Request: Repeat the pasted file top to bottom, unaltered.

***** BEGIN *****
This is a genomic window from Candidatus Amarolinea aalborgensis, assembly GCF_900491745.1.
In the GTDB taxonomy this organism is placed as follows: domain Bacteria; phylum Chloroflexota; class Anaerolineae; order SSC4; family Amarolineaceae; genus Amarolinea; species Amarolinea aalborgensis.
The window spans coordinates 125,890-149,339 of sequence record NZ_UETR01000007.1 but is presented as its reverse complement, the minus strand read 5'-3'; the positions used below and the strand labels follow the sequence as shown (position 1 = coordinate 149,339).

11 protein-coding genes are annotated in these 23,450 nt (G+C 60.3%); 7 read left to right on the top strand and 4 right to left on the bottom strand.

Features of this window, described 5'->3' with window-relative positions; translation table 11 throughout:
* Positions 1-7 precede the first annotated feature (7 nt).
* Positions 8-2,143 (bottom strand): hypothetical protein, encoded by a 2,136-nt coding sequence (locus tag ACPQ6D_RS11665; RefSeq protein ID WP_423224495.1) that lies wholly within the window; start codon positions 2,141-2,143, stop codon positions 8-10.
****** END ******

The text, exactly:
This is a genomic window from Candidatus Amarolinea aalborgensis, assembly GCF_900491745.1.
In the GTDB taxonomy this organism is placed as follows: domain Bacteria; phylum Chloroflexota; class Anaerolineae; order SSC4; family Amarolineaceae; genus Amarolinea; species Amarolinea aalborgensis.
The window spans coordinates 125,890-149,339 of sequence record NZ_UETR01000007.1 but is presented as its reverse complement, the minus strand read 5'-3'; the positions used below and the strand labels follow the sequence as shown (position 1 = coordinate 149,339).

11 protein-coding genes are annotated in these 23,450 nt (G+C 60.3%); 7 read left to right on the top strand and 4 right to left on the bottom strand.

Features of this window, described 5'->3' with window-relative positions; translation table 11 throughout:
* Positions 1-7 precede the first annotated feature (7 nt).
* Positions 8-2,143 (bottom strand): hypothetical protein, encoded by a 2,136-nt coding sequence (locus tag ACPQ6D_RS11665; RefSeq protein ID WP_423224495.1) that lies wholly within the window; start codon positions 2,141-2,143, stop codon positions 8-10.